One year ago, women's basketball at Harvard University was a joke. Neither the players nor the coach took the team seriously, and as a result, they waltzed their way through a dismal season.
Since last March, that carefree attitude has been replaced by a serious attitude of dedication. This year's team, with the introduction of a talented freshman corps and the guidance of a new coach, roared to an 18-3 record and won the Massachusetts Division II title.
In just one year, coach Carole Kleinfelder has not put together a national powerhouse, but she has brought together 12 individuals and helped them develop a cohesive, successful squad.
"The only way we could have been as successful as we were this year," Kleinfelder said yesterday, "was to work together because the team has no superstars that can be relied on to do everything all the time."
Because she is at Harvard, an Ivy League institution dedicated foremost to academics, Kleinfelder will probably never have the "do-it-all" superstars that go to teams like Delta State or Immaculata, two of the giants of women's basketball.
Harvard does not engage in the recruiting war and does not offer its athletes the free ride--a full-athletic scholarship. Without these services, the school cannot pull the "athletics-only" superstars to Cambridge.
Glad To Be Here
But Carole Kleinfelder knows all that, and she is still glad to be at Harvard. "Sports should not be the student's life," she said. "Students are not at Harvard for sports alone; they are looking for a complete education, and that is the way I coach them."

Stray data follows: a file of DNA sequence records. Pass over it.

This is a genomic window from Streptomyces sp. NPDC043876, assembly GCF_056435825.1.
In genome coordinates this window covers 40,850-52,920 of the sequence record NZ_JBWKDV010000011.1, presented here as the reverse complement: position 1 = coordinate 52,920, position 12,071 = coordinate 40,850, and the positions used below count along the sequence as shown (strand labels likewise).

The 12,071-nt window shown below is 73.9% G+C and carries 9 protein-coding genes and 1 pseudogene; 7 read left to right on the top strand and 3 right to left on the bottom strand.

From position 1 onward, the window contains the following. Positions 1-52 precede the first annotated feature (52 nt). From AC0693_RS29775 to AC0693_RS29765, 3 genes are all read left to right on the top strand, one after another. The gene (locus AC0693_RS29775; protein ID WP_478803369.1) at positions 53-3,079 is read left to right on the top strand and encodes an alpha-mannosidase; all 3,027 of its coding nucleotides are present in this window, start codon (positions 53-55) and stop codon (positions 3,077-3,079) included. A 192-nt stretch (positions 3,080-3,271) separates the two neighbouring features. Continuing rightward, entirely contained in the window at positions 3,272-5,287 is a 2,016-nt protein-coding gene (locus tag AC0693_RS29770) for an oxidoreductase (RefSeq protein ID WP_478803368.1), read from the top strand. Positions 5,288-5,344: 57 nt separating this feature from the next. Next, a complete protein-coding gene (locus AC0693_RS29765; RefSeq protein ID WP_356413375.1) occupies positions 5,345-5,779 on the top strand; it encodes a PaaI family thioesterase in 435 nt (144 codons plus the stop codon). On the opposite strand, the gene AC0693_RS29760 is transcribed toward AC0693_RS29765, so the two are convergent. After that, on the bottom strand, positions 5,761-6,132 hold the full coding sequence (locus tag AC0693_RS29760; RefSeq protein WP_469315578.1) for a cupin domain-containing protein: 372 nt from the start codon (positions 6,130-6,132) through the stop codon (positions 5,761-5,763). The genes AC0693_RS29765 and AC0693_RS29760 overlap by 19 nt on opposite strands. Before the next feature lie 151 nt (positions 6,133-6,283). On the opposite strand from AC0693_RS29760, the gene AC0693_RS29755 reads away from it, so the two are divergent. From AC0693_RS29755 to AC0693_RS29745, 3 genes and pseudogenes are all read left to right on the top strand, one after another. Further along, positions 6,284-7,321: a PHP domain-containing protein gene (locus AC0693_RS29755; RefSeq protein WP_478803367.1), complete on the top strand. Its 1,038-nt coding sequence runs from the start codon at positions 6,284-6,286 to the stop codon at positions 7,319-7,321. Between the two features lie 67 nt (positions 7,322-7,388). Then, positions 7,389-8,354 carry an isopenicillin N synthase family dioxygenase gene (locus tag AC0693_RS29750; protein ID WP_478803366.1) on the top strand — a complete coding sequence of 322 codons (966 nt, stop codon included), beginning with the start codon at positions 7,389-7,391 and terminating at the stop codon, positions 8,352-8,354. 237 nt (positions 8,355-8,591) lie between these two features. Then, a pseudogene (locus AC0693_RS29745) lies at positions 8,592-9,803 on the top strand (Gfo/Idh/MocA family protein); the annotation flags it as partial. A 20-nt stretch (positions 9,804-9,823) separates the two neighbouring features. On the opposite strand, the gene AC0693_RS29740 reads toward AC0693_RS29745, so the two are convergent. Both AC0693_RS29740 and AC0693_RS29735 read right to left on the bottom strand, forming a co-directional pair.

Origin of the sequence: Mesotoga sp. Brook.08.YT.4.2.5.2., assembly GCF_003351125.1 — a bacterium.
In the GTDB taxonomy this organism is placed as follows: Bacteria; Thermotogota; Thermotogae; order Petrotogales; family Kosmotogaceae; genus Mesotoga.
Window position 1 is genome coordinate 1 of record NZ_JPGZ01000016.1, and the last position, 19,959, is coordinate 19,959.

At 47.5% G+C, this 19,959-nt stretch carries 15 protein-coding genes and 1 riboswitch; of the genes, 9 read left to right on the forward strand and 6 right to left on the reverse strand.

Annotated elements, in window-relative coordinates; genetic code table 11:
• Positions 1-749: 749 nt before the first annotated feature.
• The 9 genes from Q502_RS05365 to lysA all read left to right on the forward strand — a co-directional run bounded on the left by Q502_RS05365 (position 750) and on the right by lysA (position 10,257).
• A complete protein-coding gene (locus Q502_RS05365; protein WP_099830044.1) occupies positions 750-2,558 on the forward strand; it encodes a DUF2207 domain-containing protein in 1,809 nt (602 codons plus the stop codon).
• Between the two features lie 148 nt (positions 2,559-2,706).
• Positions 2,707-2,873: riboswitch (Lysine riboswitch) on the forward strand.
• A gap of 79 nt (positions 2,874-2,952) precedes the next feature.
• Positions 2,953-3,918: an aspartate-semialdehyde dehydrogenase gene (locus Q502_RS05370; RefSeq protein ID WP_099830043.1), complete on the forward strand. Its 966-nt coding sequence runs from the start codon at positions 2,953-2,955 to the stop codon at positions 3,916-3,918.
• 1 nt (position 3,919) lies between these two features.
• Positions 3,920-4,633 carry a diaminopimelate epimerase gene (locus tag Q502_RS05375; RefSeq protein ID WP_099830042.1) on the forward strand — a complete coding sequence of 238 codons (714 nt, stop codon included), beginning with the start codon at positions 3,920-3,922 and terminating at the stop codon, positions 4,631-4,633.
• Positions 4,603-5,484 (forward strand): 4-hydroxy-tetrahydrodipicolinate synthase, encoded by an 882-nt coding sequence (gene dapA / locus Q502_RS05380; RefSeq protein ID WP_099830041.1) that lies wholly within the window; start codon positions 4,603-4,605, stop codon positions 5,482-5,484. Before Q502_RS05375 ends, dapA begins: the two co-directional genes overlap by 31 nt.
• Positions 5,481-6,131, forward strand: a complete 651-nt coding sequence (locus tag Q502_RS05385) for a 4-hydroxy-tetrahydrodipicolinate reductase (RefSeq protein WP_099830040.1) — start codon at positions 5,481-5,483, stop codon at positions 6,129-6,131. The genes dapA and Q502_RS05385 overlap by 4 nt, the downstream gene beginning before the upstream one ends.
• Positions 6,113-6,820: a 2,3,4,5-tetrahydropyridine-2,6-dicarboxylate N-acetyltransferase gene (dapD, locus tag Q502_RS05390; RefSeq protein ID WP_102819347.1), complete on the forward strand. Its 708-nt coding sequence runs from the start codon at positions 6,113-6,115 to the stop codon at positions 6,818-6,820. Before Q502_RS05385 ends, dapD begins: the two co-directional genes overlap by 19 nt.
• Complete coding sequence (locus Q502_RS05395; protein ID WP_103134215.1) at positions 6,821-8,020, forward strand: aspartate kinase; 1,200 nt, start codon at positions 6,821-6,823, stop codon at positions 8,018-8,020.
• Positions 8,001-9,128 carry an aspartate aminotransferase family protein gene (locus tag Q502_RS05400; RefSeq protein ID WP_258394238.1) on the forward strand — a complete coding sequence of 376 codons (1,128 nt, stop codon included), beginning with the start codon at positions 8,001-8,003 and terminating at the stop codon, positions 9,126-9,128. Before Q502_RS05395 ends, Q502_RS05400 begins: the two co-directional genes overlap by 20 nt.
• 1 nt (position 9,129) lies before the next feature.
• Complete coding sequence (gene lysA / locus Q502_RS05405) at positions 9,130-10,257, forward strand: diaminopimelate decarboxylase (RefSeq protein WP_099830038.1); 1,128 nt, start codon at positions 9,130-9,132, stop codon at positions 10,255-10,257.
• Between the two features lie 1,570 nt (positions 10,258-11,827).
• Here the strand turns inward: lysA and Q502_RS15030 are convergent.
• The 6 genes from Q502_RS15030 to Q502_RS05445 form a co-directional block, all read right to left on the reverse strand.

Kleinfelder's philosophy and convictions have reflected themselves in this year's team, and to understand the team, one must understand its coach.
"I enjoy coaching a team sport, rather than an individual sport," she said, "because I find the most satisfaction in getting all 12 individuals to contribute in some way to the team effort."
As the coach, Kleinfelder said, she has to develop the "cohesiveness." She said she could develop the team effect only by "exploiting the strengths" of each player. "I have to make each player understand what she is capable of doing," she added.
Her team's performance this season has been the result of that coaching philosophy. Each game, a new player took over the role as team leader. If Caryn Curry was not scoring one night, then Wendy Carle picked up the slack. If Ellen Hart was not making the steals, then Katherine Fulton adjusted and sparked the defense.
In most cases, each player did what she could do best, and in that way provided the most help to the team. But there were imperfections in the team system.
The offense was the major defect. It could not penetrate the middle against many teams, and it was unable to play a controlled game. Too often the team lapsed into perimeter passing and settled for poor outside bombs.
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